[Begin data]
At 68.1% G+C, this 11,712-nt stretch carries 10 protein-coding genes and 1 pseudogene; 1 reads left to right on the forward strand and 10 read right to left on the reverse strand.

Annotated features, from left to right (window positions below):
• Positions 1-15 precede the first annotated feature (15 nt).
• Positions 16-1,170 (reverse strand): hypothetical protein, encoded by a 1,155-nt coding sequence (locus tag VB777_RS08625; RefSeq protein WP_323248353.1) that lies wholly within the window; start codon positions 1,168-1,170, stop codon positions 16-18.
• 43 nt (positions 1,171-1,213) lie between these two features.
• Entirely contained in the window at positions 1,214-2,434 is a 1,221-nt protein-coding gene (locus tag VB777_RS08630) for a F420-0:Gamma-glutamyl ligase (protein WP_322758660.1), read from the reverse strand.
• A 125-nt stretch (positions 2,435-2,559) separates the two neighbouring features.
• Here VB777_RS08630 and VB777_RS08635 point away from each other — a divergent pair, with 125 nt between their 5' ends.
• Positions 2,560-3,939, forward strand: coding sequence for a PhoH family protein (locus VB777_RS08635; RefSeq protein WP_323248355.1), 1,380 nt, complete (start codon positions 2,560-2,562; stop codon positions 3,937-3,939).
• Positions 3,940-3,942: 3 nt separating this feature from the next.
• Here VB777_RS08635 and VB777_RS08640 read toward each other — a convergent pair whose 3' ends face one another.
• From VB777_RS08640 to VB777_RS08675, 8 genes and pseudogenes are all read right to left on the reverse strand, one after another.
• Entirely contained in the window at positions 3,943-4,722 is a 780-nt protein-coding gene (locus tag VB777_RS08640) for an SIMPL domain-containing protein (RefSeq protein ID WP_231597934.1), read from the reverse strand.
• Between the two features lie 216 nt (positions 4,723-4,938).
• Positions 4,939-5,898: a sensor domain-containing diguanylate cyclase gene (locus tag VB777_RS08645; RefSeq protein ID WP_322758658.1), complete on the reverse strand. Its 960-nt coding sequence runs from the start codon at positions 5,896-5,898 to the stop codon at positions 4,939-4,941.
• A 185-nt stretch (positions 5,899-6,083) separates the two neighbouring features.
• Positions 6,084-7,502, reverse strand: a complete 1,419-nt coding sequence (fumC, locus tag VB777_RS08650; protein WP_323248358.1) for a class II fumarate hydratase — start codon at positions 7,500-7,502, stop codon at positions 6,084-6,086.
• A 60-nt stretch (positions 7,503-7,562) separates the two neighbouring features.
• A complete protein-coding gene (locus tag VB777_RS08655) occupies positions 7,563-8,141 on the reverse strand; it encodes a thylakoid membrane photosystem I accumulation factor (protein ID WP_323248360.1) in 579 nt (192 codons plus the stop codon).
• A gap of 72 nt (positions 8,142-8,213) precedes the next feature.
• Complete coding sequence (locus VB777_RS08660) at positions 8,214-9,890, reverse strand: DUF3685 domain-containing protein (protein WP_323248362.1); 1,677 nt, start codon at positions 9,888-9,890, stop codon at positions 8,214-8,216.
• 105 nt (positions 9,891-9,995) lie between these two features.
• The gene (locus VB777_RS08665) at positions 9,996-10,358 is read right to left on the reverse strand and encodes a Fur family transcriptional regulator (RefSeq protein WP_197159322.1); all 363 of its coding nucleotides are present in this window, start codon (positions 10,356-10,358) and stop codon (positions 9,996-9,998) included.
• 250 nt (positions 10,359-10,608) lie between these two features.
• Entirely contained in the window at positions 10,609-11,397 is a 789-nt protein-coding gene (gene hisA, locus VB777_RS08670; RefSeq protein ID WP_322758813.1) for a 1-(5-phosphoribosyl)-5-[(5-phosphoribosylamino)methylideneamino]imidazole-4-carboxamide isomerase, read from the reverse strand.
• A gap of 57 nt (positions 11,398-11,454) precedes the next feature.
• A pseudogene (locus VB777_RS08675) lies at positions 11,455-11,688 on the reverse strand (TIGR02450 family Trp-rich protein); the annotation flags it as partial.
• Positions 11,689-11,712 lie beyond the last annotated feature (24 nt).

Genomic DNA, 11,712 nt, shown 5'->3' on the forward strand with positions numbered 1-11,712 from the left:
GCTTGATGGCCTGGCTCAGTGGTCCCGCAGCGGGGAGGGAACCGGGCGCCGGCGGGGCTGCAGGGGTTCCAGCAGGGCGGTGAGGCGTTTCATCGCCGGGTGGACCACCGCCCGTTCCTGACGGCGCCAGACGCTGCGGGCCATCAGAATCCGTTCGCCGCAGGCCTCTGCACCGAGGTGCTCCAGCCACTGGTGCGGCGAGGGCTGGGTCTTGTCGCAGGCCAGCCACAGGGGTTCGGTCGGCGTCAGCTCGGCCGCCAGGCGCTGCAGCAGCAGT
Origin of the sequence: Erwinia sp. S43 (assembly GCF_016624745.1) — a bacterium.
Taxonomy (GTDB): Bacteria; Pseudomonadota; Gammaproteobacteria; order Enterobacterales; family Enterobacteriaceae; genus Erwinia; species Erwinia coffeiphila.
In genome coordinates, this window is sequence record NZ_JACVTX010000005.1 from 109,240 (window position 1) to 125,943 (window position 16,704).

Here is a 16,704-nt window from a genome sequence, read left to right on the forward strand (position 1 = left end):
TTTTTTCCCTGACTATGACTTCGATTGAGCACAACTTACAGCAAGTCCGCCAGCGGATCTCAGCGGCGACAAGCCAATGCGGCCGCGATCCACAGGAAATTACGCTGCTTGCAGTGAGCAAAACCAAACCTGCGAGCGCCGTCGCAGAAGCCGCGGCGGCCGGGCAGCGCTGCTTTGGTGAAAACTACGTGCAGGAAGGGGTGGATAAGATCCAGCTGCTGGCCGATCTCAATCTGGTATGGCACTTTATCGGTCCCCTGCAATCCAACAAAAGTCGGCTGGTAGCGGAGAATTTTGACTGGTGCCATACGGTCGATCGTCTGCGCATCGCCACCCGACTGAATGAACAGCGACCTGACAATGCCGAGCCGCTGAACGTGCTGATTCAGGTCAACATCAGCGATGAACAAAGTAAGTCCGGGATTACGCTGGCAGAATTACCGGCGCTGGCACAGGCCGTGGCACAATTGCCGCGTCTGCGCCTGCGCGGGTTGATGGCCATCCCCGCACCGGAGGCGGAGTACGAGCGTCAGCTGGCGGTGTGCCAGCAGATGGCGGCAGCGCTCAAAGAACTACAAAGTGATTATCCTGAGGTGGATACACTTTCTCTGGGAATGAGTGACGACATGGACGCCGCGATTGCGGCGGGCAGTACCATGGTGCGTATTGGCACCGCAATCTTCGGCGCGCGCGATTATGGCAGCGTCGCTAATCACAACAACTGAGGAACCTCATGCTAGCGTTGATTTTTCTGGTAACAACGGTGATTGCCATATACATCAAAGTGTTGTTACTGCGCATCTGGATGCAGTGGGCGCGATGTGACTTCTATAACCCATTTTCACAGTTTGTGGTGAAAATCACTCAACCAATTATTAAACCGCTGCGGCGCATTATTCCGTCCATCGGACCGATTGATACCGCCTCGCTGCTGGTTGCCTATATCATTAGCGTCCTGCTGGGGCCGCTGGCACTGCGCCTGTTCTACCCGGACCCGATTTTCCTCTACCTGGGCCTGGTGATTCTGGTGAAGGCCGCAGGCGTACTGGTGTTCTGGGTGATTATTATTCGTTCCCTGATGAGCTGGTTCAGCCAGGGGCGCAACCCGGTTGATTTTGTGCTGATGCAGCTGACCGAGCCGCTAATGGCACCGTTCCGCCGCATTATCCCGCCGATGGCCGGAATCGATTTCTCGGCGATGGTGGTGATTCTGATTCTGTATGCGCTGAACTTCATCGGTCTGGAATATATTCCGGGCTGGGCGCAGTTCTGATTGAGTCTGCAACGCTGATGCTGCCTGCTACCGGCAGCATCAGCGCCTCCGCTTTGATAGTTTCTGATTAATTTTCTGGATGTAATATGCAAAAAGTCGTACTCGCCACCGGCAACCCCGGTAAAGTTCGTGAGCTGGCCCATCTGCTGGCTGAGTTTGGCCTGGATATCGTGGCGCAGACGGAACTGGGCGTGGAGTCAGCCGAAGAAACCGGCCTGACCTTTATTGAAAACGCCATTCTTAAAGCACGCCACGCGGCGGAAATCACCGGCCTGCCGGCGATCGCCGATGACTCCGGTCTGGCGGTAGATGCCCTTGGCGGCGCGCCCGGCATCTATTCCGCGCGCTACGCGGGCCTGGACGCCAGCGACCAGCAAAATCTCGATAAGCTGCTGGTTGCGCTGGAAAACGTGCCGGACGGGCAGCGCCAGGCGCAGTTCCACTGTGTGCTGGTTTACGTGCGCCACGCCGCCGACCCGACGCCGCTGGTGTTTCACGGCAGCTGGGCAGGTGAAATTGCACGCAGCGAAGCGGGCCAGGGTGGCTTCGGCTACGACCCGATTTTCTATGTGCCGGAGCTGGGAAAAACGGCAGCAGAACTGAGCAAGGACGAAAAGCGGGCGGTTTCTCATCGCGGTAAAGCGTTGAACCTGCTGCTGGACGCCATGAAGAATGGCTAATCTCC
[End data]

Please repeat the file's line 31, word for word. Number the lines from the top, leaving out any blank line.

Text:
Origin of the sequence: Erwinia sp. S43 (assembly GCF_016624745.1) — a bacterium.